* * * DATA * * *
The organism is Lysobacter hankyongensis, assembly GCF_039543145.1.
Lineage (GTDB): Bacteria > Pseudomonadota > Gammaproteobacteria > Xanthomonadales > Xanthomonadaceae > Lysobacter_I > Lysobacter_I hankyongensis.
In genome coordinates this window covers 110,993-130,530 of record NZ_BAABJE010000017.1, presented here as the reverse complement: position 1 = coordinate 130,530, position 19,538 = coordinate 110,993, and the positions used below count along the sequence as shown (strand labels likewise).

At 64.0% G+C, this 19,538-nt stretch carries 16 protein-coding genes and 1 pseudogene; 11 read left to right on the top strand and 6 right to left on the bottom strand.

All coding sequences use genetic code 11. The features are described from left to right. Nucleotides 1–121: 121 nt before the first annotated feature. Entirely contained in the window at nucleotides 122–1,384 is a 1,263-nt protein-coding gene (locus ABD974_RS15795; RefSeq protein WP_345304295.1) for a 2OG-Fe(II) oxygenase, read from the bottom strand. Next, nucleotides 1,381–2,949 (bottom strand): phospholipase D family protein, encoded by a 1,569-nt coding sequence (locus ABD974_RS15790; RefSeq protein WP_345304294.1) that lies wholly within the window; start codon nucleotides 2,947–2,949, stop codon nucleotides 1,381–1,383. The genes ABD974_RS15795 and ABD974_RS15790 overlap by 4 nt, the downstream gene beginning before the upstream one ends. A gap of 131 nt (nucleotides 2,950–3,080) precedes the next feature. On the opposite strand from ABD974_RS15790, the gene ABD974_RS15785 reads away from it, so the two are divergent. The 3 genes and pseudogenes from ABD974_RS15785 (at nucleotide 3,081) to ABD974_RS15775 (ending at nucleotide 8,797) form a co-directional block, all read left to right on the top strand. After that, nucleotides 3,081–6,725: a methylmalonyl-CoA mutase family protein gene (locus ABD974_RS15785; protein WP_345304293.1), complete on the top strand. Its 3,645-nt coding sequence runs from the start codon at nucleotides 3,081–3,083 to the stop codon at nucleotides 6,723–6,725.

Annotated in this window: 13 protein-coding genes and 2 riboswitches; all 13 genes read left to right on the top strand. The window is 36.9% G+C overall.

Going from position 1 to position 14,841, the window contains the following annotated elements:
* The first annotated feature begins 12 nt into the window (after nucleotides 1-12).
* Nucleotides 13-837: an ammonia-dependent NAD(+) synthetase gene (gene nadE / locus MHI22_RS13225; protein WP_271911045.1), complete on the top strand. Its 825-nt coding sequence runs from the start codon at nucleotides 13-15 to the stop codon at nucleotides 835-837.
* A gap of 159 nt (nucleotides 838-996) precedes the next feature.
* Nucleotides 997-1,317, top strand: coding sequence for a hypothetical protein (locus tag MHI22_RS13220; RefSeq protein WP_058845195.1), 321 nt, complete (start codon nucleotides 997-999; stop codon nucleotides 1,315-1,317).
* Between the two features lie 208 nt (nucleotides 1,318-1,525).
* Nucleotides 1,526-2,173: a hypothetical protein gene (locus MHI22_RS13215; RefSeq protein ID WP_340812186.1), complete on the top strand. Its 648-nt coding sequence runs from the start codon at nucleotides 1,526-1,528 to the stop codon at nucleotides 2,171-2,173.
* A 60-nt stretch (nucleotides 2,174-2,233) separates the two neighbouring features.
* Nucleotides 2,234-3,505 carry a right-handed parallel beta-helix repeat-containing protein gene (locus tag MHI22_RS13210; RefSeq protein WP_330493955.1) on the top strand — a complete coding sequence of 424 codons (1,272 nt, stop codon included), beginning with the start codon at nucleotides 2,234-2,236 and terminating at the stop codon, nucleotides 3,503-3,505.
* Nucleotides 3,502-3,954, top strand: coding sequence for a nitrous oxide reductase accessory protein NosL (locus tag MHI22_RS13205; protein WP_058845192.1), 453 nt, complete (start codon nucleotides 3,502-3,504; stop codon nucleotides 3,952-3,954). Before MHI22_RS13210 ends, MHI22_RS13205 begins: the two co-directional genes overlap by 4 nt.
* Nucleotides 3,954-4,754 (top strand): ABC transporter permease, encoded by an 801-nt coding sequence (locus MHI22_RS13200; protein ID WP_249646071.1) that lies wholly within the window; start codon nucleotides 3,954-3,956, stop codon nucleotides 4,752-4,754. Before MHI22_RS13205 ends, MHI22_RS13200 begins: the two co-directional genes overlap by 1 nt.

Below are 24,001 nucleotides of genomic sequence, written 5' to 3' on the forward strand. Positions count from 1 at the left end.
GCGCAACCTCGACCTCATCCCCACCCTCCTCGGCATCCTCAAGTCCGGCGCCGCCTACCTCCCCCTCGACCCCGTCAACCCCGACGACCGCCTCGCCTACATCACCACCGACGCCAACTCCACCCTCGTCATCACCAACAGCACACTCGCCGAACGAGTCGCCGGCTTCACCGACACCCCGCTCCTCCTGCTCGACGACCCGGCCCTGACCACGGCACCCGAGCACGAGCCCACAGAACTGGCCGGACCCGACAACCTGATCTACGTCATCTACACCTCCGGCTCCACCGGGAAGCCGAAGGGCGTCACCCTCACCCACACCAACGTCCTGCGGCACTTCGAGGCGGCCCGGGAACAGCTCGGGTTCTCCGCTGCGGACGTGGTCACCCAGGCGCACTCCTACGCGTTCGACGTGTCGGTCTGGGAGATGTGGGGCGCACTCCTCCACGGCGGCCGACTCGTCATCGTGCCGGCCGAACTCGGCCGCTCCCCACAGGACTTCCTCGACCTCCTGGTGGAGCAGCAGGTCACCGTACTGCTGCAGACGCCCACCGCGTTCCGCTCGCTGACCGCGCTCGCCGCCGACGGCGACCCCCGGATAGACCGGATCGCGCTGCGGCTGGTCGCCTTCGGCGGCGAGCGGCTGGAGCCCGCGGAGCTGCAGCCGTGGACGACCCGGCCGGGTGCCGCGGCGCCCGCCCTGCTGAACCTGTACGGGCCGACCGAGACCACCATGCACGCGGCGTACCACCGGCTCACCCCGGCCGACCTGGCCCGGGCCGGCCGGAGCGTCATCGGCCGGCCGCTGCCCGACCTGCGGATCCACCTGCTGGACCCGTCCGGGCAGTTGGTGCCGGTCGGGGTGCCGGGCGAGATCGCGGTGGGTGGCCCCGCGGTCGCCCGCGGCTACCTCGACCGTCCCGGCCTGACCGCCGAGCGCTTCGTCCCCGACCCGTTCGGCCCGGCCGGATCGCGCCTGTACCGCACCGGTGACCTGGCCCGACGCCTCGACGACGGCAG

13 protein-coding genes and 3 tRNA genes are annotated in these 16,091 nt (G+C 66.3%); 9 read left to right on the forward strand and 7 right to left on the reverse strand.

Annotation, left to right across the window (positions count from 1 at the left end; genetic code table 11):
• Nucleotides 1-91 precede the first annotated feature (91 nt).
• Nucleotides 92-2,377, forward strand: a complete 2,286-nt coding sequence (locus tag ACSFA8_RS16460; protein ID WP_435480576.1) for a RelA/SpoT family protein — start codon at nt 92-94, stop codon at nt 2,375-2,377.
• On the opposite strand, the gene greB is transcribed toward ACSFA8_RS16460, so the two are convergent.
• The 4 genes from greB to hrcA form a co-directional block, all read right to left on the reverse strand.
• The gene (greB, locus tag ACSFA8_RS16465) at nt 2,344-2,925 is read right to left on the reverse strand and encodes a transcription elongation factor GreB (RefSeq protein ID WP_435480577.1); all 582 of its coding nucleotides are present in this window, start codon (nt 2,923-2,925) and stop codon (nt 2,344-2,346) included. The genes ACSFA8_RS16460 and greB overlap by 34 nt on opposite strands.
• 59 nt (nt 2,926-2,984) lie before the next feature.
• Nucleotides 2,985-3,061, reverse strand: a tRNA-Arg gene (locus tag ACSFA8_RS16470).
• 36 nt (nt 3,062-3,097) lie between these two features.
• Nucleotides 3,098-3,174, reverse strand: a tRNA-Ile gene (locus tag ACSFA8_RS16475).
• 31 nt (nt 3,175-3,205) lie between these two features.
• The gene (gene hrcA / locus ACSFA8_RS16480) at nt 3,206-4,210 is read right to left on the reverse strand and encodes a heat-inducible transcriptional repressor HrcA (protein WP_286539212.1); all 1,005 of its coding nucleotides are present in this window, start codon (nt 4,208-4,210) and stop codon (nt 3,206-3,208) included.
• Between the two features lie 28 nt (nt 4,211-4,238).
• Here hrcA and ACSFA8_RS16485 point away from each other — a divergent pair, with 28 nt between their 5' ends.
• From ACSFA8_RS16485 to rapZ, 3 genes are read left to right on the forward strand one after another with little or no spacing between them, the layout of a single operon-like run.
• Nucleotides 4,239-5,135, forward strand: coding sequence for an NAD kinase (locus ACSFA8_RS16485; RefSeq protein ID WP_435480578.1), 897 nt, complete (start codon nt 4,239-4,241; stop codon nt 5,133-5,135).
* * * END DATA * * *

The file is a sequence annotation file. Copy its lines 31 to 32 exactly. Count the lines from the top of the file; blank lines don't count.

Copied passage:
• 31 nt (nt 3,175-3,205) lie between these two features.
• The gene (gene hrcA / locus ACSFA8_RS16480) at nt 3,206-4,210 is read right to left on the reverse strand and encodes a heat-inducible transcriptional repressor HrcA (protein WP_286539212.1); all 1,005 of its coding nucleotides are present in this window, start codon (nt 4,208-4,210) and stop codon (nt 3,206-3,208) included.